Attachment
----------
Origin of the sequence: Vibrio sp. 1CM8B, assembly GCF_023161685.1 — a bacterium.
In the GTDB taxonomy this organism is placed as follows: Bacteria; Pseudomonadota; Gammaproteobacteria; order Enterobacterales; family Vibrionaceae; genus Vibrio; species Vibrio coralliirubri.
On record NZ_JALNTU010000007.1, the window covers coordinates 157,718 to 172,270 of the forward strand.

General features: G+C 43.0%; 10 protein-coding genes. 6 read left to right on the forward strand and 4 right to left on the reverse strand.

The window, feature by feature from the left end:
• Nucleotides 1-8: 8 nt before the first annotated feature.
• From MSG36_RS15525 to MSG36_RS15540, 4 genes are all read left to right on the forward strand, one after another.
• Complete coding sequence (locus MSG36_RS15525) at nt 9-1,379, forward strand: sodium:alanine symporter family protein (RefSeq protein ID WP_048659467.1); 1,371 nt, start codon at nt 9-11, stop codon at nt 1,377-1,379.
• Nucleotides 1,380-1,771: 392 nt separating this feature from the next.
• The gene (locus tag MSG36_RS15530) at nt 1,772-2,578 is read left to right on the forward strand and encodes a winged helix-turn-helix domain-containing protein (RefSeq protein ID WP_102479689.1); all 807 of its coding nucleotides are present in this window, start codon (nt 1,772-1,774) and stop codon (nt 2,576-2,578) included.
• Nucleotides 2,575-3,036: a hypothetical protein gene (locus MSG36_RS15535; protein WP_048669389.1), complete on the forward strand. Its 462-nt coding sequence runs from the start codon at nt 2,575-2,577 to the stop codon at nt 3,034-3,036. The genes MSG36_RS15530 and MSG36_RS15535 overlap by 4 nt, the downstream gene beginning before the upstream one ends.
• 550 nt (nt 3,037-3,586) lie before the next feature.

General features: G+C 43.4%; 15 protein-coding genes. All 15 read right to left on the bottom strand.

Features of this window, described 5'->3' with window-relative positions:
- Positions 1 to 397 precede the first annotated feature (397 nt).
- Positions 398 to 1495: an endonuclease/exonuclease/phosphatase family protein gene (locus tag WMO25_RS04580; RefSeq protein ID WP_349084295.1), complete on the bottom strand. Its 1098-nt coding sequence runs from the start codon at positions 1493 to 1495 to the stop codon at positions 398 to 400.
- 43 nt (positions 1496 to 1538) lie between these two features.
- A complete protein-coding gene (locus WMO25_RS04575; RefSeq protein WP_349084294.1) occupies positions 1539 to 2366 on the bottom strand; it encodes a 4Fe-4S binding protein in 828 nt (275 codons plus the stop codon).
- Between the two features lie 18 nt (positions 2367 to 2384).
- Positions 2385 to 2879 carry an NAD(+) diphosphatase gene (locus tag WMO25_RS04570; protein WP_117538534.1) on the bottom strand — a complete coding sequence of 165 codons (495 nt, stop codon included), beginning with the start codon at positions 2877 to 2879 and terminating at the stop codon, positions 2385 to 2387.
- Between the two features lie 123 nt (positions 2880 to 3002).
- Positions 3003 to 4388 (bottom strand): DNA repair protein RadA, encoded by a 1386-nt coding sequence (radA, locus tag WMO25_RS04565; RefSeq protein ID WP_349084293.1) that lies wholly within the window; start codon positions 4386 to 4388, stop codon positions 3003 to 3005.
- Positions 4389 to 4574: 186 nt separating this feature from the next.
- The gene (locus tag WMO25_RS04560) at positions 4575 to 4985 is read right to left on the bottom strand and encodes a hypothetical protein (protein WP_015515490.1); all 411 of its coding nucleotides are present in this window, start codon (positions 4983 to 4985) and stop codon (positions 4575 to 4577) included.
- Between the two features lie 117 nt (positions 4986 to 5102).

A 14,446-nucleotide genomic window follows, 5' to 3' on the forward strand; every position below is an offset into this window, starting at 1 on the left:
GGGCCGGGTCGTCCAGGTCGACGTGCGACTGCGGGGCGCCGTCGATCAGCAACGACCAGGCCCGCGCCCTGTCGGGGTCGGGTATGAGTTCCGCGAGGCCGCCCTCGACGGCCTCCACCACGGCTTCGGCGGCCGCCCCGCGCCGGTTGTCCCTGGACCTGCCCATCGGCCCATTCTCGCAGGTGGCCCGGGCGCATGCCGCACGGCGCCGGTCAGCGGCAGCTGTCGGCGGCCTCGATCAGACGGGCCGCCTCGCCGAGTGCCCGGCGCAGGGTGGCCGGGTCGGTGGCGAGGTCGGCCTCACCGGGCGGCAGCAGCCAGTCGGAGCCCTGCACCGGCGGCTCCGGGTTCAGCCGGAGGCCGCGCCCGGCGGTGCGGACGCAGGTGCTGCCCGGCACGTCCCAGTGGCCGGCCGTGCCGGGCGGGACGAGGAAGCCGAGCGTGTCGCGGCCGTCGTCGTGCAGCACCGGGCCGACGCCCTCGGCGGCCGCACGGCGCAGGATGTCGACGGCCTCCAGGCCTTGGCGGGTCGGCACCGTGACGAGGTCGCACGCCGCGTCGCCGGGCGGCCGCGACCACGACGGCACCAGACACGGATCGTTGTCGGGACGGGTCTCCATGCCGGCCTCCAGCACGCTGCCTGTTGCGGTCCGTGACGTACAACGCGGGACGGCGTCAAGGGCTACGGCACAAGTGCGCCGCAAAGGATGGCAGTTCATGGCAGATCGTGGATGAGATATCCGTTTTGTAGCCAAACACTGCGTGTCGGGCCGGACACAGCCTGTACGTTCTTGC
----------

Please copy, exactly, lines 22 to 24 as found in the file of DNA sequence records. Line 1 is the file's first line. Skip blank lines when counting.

- Positions 3003 to 4388 (bottom strand): DNA repair protein RadA, encoded by a 1386-nt coding sequence (radA, locus tag WMO25_RS04565; RefSeq protein ID WP_349084293.1) that lies wholly within the window; start codon positions 4386 to 4388, stop codon positions 3003 to 3005.
- Positions 4389 to 4574: 186 nt separating this feature from the next.
- The gene (locus tag WMO25_RS04560) at positions 4575 to 4985 is read right to left on the bottom strand and encodes a hypothetical protein (protein WP_015515490.1); all 411 of its coding nucleotides are present in this window, start codon (positions 4983 to 4985) and stop codon (positions 4575 to 4577) included.